Finally, the number of cord-cutters (homes with broadcast TV only and broadband internet), while still tiny (5.1 million homes) was growing while cable and broadband subs were shrinking (80 million to just under 78 million).  That kind of reminds me how we used to view cable TV‘s small audience gains in the early 1990’s while we, the big broadcast TV networks, had huge viewership.  That was a crack in the wall then, just as this might be now.

We’re still in that farm-house home, many repairs and a lot of money later.  The big media businesses aren’t going anywhere, but they might need to be thinking about the repairs to come.  The next few years will be interesting as they patch all the cracks.

How have your viewing habits changed?  What does that imply for your marketing or for your business?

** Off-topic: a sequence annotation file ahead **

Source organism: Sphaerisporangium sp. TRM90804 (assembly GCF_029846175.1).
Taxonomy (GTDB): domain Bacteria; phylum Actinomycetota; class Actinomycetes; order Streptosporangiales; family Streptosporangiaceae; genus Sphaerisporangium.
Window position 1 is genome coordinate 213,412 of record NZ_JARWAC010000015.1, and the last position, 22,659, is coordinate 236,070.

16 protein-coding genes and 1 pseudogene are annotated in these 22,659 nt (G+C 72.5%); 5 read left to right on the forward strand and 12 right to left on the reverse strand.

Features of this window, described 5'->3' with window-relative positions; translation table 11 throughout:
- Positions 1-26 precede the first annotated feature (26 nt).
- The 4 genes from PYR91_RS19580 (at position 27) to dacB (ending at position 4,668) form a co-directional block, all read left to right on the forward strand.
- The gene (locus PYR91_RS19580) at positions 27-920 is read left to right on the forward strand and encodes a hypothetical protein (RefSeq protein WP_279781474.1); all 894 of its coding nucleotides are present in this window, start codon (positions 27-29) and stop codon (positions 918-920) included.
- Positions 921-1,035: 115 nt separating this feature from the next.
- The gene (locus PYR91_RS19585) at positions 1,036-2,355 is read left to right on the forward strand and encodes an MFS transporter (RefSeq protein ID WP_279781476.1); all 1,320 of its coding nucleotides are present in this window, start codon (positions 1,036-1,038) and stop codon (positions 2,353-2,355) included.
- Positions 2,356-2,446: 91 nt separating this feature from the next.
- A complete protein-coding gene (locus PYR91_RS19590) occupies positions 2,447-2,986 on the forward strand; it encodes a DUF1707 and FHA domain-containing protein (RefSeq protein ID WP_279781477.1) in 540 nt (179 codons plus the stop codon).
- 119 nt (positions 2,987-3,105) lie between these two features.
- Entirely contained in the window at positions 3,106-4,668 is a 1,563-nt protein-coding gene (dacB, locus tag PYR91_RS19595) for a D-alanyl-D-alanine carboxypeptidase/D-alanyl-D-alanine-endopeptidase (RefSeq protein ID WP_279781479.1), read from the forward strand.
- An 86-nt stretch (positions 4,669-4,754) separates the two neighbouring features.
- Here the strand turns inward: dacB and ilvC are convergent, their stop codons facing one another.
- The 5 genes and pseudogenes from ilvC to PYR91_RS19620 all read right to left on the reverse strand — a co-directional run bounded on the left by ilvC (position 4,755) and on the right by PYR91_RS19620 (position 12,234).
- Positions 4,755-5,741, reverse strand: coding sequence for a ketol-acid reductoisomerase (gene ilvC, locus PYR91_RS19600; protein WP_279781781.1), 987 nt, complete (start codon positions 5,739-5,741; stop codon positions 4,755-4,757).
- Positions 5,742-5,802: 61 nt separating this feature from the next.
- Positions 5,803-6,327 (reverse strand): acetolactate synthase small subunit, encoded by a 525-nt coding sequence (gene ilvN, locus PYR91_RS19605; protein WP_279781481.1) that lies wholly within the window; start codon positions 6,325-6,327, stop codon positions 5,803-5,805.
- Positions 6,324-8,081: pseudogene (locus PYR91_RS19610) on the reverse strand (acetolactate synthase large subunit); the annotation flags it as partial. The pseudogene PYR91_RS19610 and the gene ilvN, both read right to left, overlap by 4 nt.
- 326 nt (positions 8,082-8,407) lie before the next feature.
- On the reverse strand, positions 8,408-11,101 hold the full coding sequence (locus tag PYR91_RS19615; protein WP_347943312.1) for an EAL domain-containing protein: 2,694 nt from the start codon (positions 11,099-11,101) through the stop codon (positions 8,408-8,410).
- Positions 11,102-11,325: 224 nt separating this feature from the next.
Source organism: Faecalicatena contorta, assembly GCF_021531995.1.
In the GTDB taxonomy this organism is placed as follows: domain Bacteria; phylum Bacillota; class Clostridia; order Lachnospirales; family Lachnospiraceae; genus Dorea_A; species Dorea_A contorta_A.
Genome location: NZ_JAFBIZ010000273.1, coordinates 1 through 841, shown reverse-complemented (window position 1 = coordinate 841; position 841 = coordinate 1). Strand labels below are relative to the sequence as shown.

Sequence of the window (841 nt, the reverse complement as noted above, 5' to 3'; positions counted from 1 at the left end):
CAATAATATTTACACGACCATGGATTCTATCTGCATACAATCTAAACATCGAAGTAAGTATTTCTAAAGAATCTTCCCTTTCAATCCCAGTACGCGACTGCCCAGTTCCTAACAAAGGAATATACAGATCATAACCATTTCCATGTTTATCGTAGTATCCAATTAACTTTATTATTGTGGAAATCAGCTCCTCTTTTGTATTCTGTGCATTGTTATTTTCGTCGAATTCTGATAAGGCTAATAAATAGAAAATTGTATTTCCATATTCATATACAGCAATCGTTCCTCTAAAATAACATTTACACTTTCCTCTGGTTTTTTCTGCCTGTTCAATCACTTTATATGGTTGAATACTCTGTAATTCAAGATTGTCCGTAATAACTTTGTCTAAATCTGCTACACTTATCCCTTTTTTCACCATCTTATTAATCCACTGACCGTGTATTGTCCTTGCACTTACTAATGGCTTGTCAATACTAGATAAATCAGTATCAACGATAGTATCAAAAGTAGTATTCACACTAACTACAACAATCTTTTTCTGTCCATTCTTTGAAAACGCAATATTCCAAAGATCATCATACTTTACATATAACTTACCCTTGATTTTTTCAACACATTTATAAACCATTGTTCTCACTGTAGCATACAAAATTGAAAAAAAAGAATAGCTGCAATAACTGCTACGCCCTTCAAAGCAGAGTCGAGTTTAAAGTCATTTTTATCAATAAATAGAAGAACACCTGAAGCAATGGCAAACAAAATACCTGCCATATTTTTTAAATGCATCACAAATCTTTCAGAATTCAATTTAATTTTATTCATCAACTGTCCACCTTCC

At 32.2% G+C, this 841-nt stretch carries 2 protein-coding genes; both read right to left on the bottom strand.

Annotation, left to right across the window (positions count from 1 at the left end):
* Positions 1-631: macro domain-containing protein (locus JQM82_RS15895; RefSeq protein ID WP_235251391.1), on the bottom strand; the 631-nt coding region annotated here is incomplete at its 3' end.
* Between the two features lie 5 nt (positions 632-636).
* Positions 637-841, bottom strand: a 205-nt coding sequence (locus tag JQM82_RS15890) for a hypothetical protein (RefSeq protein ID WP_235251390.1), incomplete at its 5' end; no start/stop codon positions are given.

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Service Vs. Social

When you’re connecting with your friends and relatives on Facebook or other social media, do you think of it as marketing?  I don’t.  I’m not certain what I call it but if marketing is the communication of a product’s value I’m definitely not trying to convey my value as a person to others.  Not consciously anyway.

Why I’m asking the question is our old friend “social media marketing.”  There was another study released a week or so ago, this one by the good folks at NM Incite (which is a joint venture between Nielsen and McKinsey so they ought to know!).  It covered customer service via social media and found (as summarized in this article) that: